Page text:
Head to Oregon's South Coast for Craggy Beaches and Painted Dinosaurs
Astoria, Seaside, and Manzanita are good and fine. The downside? Your neighbors are there, too. Grab the fam and drive down the South Coast, from Coos Bay—the urban center of this little universe—down US 101, along winding cliffs, pounding surf, and hidden gardens.
Time: 3–4 days
Distance: 342 miles from Portland to Brookings
Pack This: beach toys, camera, growlers
Get to Coos Bay in time for a fish-and-chips lunch at kid-pleaser The Boat, a formerly floating restaurant that now sits on dry land surrounded by a huge deck. (Bonus: checks are delivered with gummy worms.) If there’s a train lover in your car, plan to hit the Boat during the limited hours for the Oregon Coast Historical Railway museum next door. Alternatively, head to the Bay Burger Inn for stiff shakes and burgers that come in baby, regular, and king sizes.
Stop at Coos Bay’s Mingus Park for the stunning Choshi Gardens, started in the late ’80s in honor of Coos’s sister-city relationship with Choshi, Japan. The winding array of bridges, pagodas, and contemplative resting spots would be at home in any West Coast big-city Japanese garden; to find it all here feels like a discovery.
Add a half-pint of smoked sweet or hot Clausen Oysters to your road cooler for snacking, and a pick up a sourdough loaf from Empire Bakery, sure to come in handy if you visit Bandon’s Face Rock Creamery the next day. Snag other last-minute trip essentials at North Bend’s Pony Village Mall (also the offseason home to the town’s Wednesday farmers market, November–April) before grabbing dinner at the taxidermy-bedecked Blue Heron. This German restaurant slings hasenpfeffer (rabbit stew) and sauerbraten, with Ayinger and Hacker-Pschorr on tap and books by the founder scattered among the tables. (One tome promises “fun, frolic, and flippancy”; another details very strong feelings about the US government.) If the youngsters need more zing than schnitzel and spätzle, nearby 7 Devils Brewing has a kids’ menu where the chips are salt-and-pepper and the carrot sticks are actually spicy pickles. There’s an impressive live-music lineup, too.
For the night, book an Airstream or a Wedge cottage at “luxury” RV park Bay Point Landing (spring rates from $89–129/night). Its pool building and indoor play area are slated to be finished this spring. If the small bayfront beach that appears at low tide doesn’t satisfy, it’s just 10 minutes to Bastendorff Beach on the ocean proper.
Hit Shore Acres State Park ($5 day-use fee) to gawk at spring tulips in the ornate garden that stands as a vestige of an early-20th-century estate built by Louis Simpson, son of a Northwest timber magnate. Hike or drive a mile south for a look at Simpson Reef, part of the Oregon Islands National Wildlife Refuge and a popular hangout for seals and sea lions. Head back north for a stop at the Charleston Marine Life Center ($5 adults, kids free) to see whale and otter skeletons and a very much alive giant Pacific octopus named Octavius. Learn about another local habitat (estuaries) off Seven Devils Road at the South Slough Interpretive Center—or just take a break in its fireside armchairs.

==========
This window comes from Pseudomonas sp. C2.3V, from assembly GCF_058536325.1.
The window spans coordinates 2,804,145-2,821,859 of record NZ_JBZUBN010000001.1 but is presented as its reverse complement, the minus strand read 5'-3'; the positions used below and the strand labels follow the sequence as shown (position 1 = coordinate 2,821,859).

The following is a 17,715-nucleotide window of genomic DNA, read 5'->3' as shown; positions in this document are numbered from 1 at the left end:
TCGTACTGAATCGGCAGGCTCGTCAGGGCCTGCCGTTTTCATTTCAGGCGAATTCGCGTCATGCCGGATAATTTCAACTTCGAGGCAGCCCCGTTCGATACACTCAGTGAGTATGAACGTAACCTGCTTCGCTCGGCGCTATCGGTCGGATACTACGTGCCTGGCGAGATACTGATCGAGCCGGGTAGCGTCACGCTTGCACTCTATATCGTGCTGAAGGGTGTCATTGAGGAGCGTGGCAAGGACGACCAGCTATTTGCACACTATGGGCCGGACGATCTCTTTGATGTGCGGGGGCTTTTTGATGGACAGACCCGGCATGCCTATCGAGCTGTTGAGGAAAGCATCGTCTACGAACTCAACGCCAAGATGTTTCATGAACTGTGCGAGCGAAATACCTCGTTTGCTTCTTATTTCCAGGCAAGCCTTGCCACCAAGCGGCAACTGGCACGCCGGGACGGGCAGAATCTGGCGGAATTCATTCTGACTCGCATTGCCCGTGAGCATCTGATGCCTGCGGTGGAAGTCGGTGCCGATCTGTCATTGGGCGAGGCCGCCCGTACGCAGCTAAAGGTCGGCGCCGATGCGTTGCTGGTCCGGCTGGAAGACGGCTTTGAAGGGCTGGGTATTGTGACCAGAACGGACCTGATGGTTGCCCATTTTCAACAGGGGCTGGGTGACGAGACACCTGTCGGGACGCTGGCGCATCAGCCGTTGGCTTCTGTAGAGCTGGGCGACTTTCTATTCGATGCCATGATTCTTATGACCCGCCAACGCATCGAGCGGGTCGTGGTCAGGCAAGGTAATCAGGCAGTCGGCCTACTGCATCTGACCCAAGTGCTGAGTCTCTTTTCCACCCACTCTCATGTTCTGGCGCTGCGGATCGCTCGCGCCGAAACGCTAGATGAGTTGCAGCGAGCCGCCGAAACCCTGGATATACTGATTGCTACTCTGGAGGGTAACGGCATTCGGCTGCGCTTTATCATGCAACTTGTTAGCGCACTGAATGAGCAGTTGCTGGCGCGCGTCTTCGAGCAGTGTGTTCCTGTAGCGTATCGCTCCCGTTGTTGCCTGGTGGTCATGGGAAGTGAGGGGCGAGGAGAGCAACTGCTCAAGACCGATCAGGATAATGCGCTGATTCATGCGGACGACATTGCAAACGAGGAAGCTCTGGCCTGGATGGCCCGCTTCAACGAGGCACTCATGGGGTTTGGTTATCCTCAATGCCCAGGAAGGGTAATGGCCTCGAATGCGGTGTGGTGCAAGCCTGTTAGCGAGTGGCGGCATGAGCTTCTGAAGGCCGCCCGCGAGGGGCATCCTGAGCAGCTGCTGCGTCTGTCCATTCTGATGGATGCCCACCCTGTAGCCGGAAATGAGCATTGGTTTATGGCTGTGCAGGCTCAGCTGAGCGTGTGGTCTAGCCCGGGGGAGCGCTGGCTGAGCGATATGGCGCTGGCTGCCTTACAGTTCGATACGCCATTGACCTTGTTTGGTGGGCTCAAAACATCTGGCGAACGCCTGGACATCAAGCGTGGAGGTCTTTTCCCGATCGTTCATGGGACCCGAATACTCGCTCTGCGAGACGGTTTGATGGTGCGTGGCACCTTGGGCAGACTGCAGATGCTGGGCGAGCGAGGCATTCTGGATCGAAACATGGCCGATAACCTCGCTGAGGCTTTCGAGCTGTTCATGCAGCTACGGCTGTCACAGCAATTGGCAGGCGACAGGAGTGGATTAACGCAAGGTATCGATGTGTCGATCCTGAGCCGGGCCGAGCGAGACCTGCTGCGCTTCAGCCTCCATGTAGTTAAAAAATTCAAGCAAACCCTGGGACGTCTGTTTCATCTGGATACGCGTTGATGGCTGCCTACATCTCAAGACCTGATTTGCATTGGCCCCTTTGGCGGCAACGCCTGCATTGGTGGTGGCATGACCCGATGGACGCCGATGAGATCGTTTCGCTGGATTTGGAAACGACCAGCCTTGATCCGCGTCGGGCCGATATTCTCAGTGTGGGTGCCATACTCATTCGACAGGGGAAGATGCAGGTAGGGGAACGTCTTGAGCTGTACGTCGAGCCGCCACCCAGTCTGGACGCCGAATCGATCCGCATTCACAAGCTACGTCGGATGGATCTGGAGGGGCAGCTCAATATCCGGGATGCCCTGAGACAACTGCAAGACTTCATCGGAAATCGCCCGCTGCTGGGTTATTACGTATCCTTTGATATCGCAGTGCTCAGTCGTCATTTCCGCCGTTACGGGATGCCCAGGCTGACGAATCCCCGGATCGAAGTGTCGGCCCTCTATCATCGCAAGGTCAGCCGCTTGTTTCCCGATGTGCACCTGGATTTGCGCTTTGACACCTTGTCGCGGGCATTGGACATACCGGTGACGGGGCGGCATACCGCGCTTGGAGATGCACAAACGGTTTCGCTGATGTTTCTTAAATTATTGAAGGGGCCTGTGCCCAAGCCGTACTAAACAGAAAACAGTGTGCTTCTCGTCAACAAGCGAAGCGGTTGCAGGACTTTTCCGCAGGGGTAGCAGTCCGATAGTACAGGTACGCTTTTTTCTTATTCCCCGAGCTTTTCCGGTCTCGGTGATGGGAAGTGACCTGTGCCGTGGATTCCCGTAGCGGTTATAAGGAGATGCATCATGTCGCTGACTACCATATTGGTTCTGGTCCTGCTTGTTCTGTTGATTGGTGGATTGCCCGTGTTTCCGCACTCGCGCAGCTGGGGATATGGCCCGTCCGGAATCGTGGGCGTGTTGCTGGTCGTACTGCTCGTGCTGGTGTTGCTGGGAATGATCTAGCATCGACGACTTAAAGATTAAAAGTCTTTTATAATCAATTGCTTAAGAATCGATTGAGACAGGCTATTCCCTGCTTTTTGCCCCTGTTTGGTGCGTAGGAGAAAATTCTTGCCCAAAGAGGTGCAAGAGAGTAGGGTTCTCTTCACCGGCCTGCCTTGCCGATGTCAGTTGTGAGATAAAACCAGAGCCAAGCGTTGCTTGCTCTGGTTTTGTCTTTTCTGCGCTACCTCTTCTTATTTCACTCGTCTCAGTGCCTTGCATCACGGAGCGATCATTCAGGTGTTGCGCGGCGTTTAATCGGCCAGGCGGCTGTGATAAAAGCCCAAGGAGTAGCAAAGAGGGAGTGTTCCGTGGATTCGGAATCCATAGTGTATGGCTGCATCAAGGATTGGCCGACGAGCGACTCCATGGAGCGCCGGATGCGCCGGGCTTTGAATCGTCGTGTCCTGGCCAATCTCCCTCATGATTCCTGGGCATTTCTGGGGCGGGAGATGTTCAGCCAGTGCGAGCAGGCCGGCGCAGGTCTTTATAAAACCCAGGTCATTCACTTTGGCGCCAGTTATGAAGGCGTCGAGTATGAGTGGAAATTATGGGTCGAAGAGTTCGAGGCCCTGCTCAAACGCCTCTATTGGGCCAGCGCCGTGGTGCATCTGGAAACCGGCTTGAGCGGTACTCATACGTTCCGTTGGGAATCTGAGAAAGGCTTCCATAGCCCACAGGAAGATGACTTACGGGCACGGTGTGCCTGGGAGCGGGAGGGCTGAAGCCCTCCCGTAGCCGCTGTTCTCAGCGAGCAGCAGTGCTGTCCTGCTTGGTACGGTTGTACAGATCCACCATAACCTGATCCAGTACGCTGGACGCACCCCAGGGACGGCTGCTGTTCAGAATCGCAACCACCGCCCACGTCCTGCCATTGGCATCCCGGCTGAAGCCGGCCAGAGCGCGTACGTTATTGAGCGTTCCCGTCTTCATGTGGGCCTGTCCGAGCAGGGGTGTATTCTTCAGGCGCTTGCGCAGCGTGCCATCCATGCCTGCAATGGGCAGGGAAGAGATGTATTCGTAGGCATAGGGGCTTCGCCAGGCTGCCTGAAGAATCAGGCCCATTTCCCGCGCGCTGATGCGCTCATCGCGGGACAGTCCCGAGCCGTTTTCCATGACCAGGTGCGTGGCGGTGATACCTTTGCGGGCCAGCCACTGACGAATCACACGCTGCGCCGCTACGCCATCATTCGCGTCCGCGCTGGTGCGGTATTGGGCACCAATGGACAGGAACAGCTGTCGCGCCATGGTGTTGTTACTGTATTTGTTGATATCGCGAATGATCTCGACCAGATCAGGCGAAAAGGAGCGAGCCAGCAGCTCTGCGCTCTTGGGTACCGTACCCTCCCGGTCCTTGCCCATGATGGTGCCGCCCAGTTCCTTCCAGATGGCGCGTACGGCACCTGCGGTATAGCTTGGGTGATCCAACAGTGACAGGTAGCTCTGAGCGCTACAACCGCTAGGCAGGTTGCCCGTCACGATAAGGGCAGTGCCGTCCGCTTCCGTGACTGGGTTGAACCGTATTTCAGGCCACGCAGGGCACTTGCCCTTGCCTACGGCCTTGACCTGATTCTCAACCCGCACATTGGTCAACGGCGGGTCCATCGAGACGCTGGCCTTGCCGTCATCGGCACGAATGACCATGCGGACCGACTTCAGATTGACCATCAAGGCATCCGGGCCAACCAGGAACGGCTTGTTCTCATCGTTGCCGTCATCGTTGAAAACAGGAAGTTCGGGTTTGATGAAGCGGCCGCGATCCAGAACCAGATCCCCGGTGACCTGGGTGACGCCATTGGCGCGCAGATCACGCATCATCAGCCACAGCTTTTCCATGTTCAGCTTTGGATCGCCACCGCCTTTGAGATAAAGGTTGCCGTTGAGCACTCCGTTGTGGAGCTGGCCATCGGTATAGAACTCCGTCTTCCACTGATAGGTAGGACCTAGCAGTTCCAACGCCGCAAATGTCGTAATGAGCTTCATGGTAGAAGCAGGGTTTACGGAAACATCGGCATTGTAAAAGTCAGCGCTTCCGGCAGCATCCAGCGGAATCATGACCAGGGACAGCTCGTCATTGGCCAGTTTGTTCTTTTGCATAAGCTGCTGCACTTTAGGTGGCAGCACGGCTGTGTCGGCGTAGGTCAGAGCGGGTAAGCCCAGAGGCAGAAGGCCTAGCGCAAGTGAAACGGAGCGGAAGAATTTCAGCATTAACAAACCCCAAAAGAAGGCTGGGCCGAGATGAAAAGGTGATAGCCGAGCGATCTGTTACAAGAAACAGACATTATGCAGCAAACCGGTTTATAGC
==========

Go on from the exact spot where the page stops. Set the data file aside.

Continue south to Bandon for an al fresco lunch at Tony’s Crab Shack, where you can have the namesake crustacean as a humble toasted sandwich, Dungeness crab cake, or cooked whole with lemon and butter. (Bonus for East Coast transplants: Tony’s also serves lobster.) Take in Old Town Bandon’s salt-water taffy vibe before hitting up Face Rock Creamery for ice cream and cheese samples. Continue south to the West Coast Game Park Safari and say hi to 400-plus animals, some of whom roam free (well, not the Bengal tigers or black bears) in what can feel like a giant petting zoo.
Find more snacks at Langlois Market and check out the day’s list for $5 growler fills, as well as the impressive can and bottle selection. (Signs strongly warned against breaking up the six-packs.) For the night, bed down in one of Port Orford’s old roadside motels or, for more of a couple’s retreat, book a cabin at the WildSpring Guest Habitat ($198–328/night; see below).
The entry price at Prehistoric Gardens ($8 kids, $12 teenagers and up) can seem steep, but a) you’re supporting a struggling business in a rural economy, and b) the kitschy painted concrete dinosaurs are a confirmed hoot. Plus, the easy, fully accessible walkway through huge redwoods and giant ferns offers all-natural air conditioning and a nice leg stretch. For an indoor break, Gold Beach Books is the coast’s version of Powell’s: two stories of new and used, with local author callouts and a coffeeshop. Pull off for vistas along the Samuel H. Boardman State Scenic Corridor, including Natural Bridges and the dramatic slopes of Indian Sands. For a less-cliffy ramble, continue toward Brookings to the paved walkways of Harris Beach State Park.
In Brookings, non-driving adults can grab happy hour margaritas at Oxenfrē Public House or a whimsical seasonal at Chetco Brewing Co (fill a growler with Chetco’s house-made birch beer for a kid treat). Both are stops on the Wild Rivers Coast Food Trail, and buy time before the big decision: for the drive home, do you noodle back the way you came, or dip into California to circle back through the towering sequoia stands of the Redwood Highway? —MS
Along the Way
Is your South Coast road trip more flirty than family-oriented? Leave the kiddos at home for an escape to wind-scrubbed Port Orford’s WildSpring Guest Habitat. Each of the eco-friendly B&B’s five plush, forest-ringed guest cottages is oriented for maximum privacy (windows staggered to avoid intra-cabin peeping). And beyond the cabins’ web of ferny pathways—lined with whimsical paraphernalia, labyrinths, and hammocks—find quite possibly the most picture-perfect soaking tub on the coast, slate-lined and overlooking the pounding surf. —RD